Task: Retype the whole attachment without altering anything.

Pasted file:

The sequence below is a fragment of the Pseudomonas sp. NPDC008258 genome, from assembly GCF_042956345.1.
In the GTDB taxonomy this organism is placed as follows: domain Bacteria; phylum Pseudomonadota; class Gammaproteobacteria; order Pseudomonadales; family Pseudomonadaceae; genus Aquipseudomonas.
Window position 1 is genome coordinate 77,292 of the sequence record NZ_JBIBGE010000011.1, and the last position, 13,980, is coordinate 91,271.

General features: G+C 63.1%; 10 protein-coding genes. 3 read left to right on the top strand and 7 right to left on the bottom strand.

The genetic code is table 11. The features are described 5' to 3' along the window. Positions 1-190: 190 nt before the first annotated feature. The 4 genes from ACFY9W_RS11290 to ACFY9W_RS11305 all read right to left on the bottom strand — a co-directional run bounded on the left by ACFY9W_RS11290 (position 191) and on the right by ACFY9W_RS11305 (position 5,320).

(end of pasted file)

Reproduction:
The sequence below is a fragment of the Pseudomonas sp. NPDC008258 genome, from assembly GCF_042956345.1.
In the GTDB taxonomy this organism is placed as follows: domain Bacteria; phylum Pseudomonadota; class Gammaproteobacteria; order Pseudomonadales; family Pseudomonadaceae; genus Aquipseudomonas.
Window position 1 is genome coordinate 77,292 of the sequence record NZ_JBIBGE010000011.1, and the last position, 13,980, is coordinate 91,271.

General features: G+C 63.1%; 10 protein-coding genes. 3 read left to right on the top strand and 7 right to left on the bottom strand.

The genetic code is table 11. The features are described 5' to 3' along the window. Positions 1-190: 190 nt before the first annotated feature. The 4 genes from ACFY9W_RS11290 to ACFY9W_RS11305 all read right to left on the bottom strand — a co-directional run bounded on the left by ACFY9W_RS11290 (position 191) and on the right by ACFY9W_RS11305 (position 5,320).